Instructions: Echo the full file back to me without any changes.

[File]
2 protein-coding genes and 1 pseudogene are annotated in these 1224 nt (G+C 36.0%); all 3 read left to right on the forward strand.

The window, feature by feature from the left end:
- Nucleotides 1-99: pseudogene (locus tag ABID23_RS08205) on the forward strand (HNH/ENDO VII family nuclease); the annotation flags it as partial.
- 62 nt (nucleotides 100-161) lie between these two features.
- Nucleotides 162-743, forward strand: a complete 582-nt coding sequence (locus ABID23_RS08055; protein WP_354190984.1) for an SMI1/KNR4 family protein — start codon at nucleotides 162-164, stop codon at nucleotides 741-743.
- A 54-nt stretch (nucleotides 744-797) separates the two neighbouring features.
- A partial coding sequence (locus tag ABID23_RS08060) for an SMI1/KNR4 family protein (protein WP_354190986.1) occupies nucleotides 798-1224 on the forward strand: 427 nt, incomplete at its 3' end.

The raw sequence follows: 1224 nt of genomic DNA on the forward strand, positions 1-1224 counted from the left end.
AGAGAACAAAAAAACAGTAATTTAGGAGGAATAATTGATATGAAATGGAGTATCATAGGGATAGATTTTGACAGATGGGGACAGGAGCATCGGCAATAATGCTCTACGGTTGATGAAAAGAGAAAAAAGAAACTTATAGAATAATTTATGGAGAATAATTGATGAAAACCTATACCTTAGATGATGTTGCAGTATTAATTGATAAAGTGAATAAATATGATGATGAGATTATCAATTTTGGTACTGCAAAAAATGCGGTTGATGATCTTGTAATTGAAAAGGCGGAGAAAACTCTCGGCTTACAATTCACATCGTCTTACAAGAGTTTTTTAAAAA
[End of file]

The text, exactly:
2 protein-coding genes and 1 pseudogene are annotated in these 1224 nt (G+C 36.0%); all 3 read left to right on the forward strand.

The window, feature by feature from the left end:
- Nucleotides 1-99: pseudogene (locus tag ABID23_RS08205) on the forward strand (HNH/ENDO VII family nuclease); the annotation flags it as partial.
- 62 nt (nucleotides 100-161) lie between these two features.
- Nucleotides 162-743, forward strand: a complete 582-nt coding sequence (locus ABID23_RS08055; protein WP_354190984.1) for an SMI1/KNR4 family protein — start codon at nucleotides 162-164, stop codon at nucleotides 741-743.
- A 54-nt stretch (nucleotides 744-797) separates the two neighbouring features.
- A partial coding sequence (locus tag ABID23_RS08060) for an SMI1/KNR4 family protein (protein WP_354190986.1) occupies nucleotides 798-1224 on the forward strand: 427 nt, incomplete at its 3' end.

The raw sequence follows: 1224 nt of genomic DNA on the forward strand, positions 1-1224 counted from the left end.
AGAGAACAAAAAAACAGTAATTTAGGAGGAATAATTGATATGAAATGGAGTATCATAGGGATAGATTTTGACAGATGGGGACAGGAGCATCGGCAATAATGCTCTACGGTTGATGAAAAGAGAAAAAAGAAACTTATAGAATAATTTATGGAGAATAATTGATGAAAACCTATACCTTAGATGATGTTGCAGTATTAATTGATAAAGTGAATAAATATGATGATGAGATTATCAATTTTGGTACTGCAAAAAATGCGGTTGATGATCTTGTAATTGAAAAGGCGGAGAAAACTCTCGGCTTACAATTCACATCGTCTTACAAGAGTTTTTTAAAAA